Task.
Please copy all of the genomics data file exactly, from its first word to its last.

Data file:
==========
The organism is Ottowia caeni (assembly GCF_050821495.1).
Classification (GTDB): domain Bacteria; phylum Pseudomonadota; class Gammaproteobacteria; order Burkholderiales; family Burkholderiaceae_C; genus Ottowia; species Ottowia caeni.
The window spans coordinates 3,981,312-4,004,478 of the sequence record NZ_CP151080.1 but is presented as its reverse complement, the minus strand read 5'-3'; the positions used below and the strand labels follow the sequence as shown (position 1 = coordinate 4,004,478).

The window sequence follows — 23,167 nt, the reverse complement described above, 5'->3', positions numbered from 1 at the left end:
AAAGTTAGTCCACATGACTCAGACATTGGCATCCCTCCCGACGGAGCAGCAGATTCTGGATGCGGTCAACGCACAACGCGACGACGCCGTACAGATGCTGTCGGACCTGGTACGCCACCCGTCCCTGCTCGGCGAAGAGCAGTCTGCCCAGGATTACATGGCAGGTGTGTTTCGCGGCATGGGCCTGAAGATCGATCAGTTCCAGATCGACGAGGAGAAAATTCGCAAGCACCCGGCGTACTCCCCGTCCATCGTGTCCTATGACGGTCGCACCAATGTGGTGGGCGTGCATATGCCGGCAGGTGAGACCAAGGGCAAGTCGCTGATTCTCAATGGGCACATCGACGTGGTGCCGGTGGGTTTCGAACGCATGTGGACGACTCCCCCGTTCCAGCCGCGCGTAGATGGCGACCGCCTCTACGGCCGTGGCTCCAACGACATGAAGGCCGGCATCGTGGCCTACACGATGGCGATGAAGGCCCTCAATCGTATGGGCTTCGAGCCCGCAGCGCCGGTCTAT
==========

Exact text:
The organism is Ottowia caeni (assembly GCF_050821495.1).
Classification (GTDB): domain Bacteria; phylum Pseudomonadota; class Gammaproteobacteria; order Burkholderiales; family Burkholderiaceae_C; genus Ottowia; species Ottowia caeni.
The window spans coordinates 3,981,312-4,004,478 of the sequence record NZ_CP151080.1 but is presented as its reverse complement, the minus strand read 5'-3'; the positions used below and the strand labels follow the sequence as shown (position 1 = coordinate 4,004,478).

The window sequence follows — 23,167 nt, the reverse complement described above, 5'->3', positions numbered from 1 at the left end:
AAAGTTAGTCCACATGACTCAGACATTGGCATCCCTCCCGACGGAGCAGCAGATTCTGGATGCGGTCAACGCACAACGCGACGACGCCGTACAGATGCTGTCGGACCTGGTACGCCACCCGTCCCTGCTCGGCGAAGAGCAGTCTGCCCAGGATTACATGGCAGGTGTGTTTCGCGGCATGGGCCTGAAGATCGATCAGTTCCAGATCGACGAGGAGAAAATTCGCAAGCACCCGGCGTACTCCCCGTCCATCGTGTCCTATGACGGTCGCACCAATGTGGTGGGCGTGCATATGCCGGCAGGTGAGACCAAGGGCAAGTCGCTGATTCTCAATGGGCACATCGACGTGGTGCCGGTGGGTTTCGAACGCATGTGGACGACTCCCCCGTTCCAGCCGCGCGTAGATGGCGACCGCCTCTACGGCCGTGGCTCCAACGACATGAAGGCCGGCATCGTGGCCTACACGATGGCGATGAAGGCCCTCAATCGTATGGGCTTCGAGCCCGCAGCGCCGGTCTAT